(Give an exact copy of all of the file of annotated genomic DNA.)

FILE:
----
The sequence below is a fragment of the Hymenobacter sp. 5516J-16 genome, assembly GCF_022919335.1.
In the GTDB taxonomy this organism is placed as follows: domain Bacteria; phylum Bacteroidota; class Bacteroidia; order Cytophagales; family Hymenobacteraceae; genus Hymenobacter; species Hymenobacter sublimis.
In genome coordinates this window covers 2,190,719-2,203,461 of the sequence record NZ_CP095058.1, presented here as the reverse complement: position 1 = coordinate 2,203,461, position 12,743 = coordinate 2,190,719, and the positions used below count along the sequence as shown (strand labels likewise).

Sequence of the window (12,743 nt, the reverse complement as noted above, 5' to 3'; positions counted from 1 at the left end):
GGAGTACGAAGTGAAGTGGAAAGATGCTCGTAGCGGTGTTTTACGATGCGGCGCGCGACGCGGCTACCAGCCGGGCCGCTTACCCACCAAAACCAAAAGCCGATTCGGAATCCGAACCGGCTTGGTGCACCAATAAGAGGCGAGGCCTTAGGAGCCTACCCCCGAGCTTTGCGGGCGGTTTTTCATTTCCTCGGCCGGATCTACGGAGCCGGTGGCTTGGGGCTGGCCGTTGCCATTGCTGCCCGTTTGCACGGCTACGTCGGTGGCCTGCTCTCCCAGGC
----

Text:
The sequence below is a fragment of the Hymenobacter sp. 5516J-16 genome, assembly GCF_022919335.1.
In the GTDB taxonomy this organism is placed as follows: domain Bacteria; phylum Bacteroidota; class Bacteroidia; order Cytophagales; family Hymenobacteraceae; genus Hymenobacter; species Hymenobacter sublimis.
In genome coordinates this window covers 2,190,719-2,203,461 of the sequence record NZ_CP095058.1, presented here as the reverse complement: position 1 = coordinate 2,203,461, position 12,743 = coordinate 2,190,719, and the positions used below count along the sequence as shown (strand labels likewise).

Sequence of the window (12,743 nt, the reverse complement as noted above, 5' to 3'; positions counted from 1 at the left end):
GGAGTACGAAGTGAAGTGGAAAGATGCTCGTAGCGGTGTTTTACGATGCGGCGCGCGACGCGGCTACCAGCCGGGCCGCTTACCCACCAAAACCAAAAGCCGATTCGGAATCCGAACCGGCTTGGTGCACCAATAAGAGGCGAGGCCTTAGGAGCCTACCCCCGAGCTTTGCGGGCGGTTTTTCATTTCCTCGGCCGGATCTACGGAGCCGGTGGCTTGGGGCTGGCCGTTGCCATTGCTGCCCGTTTGCACGGCTACGTCGGTGGCCTGCTCTCCCAGGC